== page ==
Google Slides is presentation software that’s part of Google Workspace and consumer Gmail.
Any presentation can be enhanced by adding audio.
In this post, we’ll explain how to insert audio files, including background music clips, into one or more individual slides.
We cover recording voiceovers on top of Google Slides presentations in a separate article.
Embed an audio file in Google Slides
In Google Slides presentation mode, a presenter or a viewer can click a speaker icon to play an audio file. It’s also possible for the sound to start playing automatically on a slide change.
One use case is an embedded audio file that can be used to verbally expand on the information that’s visible on the slide.
Another use case is, while collaborating on the development of a business presentation, an audio file is a way to verbally describe the intent of a slide to a collaborator or reviewer.
For whatever reason you add sound, it will bring slides to life and make your audience more engaged.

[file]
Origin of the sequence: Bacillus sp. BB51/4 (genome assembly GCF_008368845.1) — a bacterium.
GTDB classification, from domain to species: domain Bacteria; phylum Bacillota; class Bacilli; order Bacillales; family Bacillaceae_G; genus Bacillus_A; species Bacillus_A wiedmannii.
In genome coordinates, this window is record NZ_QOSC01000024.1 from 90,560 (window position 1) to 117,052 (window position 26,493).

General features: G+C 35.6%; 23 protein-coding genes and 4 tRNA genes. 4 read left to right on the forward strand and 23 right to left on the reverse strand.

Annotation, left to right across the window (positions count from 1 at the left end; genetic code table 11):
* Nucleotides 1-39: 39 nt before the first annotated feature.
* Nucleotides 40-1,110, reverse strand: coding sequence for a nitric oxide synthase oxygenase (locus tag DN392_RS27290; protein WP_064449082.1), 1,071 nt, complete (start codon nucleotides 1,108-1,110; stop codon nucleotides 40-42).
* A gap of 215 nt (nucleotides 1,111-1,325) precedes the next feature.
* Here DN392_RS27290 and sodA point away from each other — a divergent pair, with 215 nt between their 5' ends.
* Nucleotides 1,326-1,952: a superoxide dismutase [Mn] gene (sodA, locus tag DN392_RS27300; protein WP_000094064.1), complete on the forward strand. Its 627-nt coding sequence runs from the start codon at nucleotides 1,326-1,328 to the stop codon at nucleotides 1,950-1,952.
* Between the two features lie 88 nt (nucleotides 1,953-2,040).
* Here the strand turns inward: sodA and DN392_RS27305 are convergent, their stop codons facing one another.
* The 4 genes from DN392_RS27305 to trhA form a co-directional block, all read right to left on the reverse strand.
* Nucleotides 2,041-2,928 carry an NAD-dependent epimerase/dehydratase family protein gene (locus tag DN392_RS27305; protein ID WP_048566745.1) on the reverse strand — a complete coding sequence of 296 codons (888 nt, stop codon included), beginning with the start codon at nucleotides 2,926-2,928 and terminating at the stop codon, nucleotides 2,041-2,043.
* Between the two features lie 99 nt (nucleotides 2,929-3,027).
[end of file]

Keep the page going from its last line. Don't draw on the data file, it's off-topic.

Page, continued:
Steps for adding audio
Adding an audio file to a Google slide is a multi-step process.
- Record a voice annotation on your computer
Use a free program such as Audacity to record your voice and save the recording to a .mp3 or a .wav file.
- Upload the audio file to Google Drive
Add the audio file to the same folder as your presentation, so that anyone you share the folder with can both view the presentation and hear the audio.
- Insert the audio file into a slide
From the menu, select Insert > Audio. Locate the file on your Google Drive and click the Select button.
- Position and format the icon
Using drag & drop along with formatting options, you can reposition, resize, and recolor the speaker icon.
Under Format options for the audio icon, there is an Audio playback section.
In the Audio playback section, you can set an audio file to start playing automatically. You can adjust the playback volume. You can also set the audio to loop.
If you are presenting to a live audience, make sure to connect the audio from your laptop to an external speaker, using Bluetooth if possible.
If you are presenting online, you may need to loop your “audio out” into the same feed as your microphone for meeting attendees to hear sound.
If you’re interested in adding a YouTube or Google Drive video to Google Slides, we have a separate article on that topic.